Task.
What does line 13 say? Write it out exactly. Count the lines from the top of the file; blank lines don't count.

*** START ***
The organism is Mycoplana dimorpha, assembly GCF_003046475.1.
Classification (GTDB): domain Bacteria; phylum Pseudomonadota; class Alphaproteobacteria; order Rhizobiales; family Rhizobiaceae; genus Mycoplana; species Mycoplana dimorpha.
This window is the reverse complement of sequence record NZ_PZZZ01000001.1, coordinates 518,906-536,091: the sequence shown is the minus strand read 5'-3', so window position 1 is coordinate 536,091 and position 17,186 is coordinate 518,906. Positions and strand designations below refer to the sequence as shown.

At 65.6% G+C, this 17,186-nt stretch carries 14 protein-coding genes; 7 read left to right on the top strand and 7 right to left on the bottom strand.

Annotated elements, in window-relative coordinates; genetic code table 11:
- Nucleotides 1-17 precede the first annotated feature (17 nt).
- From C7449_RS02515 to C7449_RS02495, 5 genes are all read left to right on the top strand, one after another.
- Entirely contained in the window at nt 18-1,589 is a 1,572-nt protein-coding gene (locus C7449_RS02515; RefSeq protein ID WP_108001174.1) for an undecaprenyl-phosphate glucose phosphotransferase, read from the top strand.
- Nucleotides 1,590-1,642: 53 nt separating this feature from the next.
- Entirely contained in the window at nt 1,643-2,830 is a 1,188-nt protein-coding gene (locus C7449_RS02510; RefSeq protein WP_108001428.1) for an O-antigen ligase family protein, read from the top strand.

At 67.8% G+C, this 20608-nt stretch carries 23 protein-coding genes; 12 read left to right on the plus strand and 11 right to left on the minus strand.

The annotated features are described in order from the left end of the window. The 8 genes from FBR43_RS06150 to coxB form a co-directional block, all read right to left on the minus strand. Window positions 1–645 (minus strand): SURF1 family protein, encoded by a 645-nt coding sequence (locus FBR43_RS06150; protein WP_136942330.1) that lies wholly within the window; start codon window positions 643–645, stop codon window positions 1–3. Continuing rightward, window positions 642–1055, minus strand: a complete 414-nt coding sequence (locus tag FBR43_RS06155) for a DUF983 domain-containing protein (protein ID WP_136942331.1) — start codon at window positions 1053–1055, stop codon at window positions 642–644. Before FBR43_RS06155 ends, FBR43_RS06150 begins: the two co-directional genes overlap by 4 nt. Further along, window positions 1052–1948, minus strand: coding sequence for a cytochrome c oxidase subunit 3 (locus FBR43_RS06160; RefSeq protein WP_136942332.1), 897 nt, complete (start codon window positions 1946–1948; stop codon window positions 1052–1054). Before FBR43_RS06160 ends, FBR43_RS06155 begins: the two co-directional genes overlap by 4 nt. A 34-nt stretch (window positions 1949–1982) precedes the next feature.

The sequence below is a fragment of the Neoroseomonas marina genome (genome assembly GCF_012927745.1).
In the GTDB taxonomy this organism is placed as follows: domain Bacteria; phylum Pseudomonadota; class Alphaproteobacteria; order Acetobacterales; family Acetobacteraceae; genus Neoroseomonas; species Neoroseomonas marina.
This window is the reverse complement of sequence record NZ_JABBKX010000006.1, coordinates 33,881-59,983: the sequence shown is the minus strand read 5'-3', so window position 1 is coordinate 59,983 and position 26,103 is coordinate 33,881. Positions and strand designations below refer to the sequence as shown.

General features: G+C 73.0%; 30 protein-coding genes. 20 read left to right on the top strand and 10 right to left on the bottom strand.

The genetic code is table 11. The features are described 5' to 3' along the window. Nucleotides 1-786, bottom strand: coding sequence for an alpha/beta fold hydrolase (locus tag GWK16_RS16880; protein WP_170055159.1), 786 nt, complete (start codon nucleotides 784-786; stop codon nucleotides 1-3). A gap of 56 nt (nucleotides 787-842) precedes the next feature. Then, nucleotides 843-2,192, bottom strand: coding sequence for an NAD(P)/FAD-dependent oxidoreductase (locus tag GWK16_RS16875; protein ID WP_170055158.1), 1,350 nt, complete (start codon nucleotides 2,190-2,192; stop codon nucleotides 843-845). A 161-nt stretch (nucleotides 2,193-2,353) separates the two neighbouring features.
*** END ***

The sequence below is a fragment of the Neoroseomonas marina genome (genome assembly GCF_012927745.1).